BERKELEY, Calif. -- One day in the not-too-distant future, we might be filling our cars with fuel made from useless grass.
A biologist at the University of California, Berkeley, has transferred a gene from a variety of corn into a widespread, fast-growing species of the grass, and transformed it into what could become an important source of biofuel.
In a world of vanishing oil reserves, farmers have been growing more and more high-energy crops like corn and sugar cane to make ethanol as a replacement for gasoline, while scientists are seeking even higher-energy products from other and better crops.
Now George Chuck, a plant geneticist, reports that his experiments with a species of corn called corngrass1 have yielded genetically altered forms of common switchgrass plants that more than doubles their content of starch.
The starch, in turn, creates sugars that when fermented -- as in all biofuel plants -- produce the ethanol that goes into cars today.
Chuck and his colleagues are working at the Agriculture Department's Plant Gene Expression Center in Albany, Calif.
In a report published this week in the Proceedings of the National Academy of Sciences, the scientists say that test plots of the altered switchgrass have shown that the gene experiments have improved the starch yield in the plants by "up to 225 percent." Also important, they report, the gene transfer blocks the switchgrass plants from flowering.
"They're forever young," Chuck said -- and that means the plants cannot spread pollen containing the new gene beyond the area where the altered plants grow.
Up to now, the fast-growing switchgrass, because of its tough lignin, an organic polymer, has required heavy chemical treatment before it can be turned to ethanol as biofuel. Chuck's gene transfer experiments have shown that because the improved switchgrass keeps the plants young, the lignin content of their cells is minimal and would need no chemical treatment, he reported.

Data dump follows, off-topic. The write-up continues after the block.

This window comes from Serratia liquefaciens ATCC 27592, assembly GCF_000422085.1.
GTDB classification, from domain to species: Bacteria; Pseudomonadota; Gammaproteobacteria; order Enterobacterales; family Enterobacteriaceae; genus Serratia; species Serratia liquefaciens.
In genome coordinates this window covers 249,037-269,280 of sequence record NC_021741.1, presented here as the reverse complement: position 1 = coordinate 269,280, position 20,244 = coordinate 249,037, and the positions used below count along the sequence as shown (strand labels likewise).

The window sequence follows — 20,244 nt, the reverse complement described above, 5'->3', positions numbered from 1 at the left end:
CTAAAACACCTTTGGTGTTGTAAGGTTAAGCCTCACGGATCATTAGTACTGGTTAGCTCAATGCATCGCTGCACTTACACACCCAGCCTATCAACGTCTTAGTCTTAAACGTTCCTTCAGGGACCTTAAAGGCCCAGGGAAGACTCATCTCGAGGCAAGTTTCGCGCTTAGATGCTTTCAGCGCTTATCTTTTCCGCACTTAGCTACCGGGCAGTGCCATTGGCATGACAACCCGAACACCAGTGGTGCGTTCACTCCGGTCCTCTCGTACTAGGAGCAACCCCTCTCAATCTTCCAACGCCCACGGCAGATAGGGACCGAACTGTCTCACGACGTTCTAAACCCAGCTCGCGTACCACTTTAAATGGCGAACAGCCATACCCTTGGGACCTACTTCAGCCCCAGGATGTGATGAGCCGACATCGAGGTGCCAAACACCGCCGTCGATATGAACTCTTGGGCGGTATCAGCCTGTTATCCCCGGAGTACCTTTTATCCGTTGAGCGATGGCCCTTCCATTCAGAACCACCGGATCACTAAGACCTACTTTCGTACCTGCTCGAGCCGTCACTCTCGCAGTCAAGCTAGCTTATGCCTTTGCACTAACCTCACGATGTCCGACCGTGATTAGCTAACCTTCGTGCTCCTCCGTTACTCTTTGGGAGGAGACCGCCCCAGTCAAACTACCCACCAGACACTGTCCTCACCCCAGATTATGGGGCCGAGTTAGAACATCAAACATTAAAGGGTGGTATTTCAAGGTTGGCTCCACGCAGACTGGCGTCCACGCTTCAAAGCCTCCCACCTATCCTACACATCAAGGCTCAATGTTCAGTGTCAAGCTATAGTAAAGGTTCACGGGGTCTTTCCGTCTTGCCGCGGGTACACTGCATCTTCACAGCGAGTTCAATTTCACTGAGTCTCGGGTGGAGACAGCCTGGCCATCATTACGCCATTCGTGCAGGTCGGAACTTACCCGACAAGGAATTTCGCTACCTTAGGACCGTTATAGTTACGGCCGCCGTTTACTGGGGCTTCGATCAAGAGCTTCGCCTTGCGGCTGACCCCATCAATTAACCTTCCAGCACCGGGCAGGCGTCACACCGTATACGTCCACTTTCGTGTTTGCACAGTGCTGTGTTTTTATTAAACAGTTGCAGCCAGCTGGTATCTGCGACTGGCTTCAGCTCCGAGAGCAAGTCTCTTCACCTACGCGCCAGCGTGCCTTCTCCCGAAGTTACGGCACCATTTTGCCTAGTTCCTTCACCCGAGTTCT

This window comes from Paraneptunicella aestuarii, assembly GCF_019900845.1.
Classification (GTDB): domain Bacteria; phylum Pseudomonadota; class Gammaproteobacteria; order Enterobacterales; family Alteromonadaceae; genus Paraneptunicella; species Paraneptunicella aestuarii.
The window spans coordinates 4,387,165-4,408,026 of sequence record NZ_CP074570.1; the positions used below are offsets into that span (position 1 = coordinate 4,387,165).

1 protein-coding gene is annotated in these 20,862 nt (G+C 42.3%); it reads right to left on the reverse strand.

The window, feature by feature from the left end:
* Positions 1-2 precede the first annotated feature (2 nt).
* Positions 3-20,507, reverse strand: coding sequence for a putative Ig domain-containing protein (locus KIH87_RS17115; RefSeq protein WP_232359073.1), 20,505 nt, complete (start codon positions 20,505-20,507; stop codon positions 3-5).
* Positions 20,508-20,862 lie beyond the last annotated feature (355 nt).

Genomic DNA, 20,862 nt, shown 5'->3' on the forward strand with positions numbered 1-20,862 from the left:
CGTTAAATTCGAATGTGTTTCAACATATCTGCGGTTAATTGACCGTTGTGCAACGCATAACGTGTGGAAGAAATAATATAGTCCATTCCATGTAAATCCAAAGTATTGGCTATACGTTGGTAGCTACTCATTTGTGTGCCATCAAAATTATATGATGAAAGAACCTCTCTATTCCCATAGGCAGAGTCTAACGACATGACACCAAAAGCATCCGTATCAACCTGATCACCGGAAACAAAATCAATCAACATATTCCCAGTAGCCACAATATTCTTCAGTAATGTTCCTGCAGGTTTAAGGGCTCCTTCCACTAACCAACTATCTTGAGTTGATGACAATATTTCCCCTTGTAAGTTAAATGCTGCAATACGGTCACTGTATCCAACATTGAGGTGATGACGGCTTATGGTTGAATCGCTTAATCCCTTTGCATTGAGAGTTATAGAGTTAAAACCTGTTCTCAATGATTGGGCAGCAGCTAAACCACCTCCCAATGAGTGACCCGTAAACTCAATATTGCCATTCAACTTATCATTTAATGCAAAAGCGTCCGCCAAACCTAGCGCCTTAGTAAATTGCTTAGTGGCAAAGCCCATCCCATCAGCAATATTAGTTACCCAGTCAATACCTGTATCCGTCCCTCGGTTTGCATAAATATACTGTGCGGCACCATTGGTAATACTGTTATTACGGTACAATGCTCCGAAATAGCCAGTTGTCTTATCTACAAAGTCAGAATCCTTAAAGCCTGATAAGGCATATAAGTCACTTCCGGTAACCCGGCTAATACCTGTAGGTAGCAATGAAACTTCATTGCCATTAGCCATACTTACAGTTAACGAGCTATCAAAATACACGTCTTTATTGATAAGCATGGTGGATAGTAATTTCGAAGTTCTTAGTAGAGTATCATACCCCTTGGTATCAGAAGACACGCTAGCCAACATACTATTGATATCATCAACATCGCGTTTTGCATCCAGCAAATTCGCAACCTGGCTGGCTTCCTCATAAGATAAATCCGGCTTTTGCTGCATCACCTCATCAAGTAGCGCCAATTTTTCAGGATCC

Edward Rubin, an internationally noted geneticist and director of the Department of Energy's Joint Genome Institute in Walnut Creek, Calif., called Chuck's report "both interesting and important."
"This is an illustration of how manipulating the genome of a plant can make an incredibly useful change in the plant as a source of energy," Rubin said.
Chuck's gene-cloning experiments represent five years of work, Chuck said in an interview.
Now, larger field tests of the transformed switchgrass are planned, and Chuck said he is starting a new series of genetics experiments to see how other genes from the corngrass1 plant can be "turned on" in response to light and darkness, and to raise the starch content of switchgrass even higher. The goal is a major new source of biofuel from a wild plant that grows throughout the world.
But drivers will have to be patient.
"It won't all happen tomorrow," he said.
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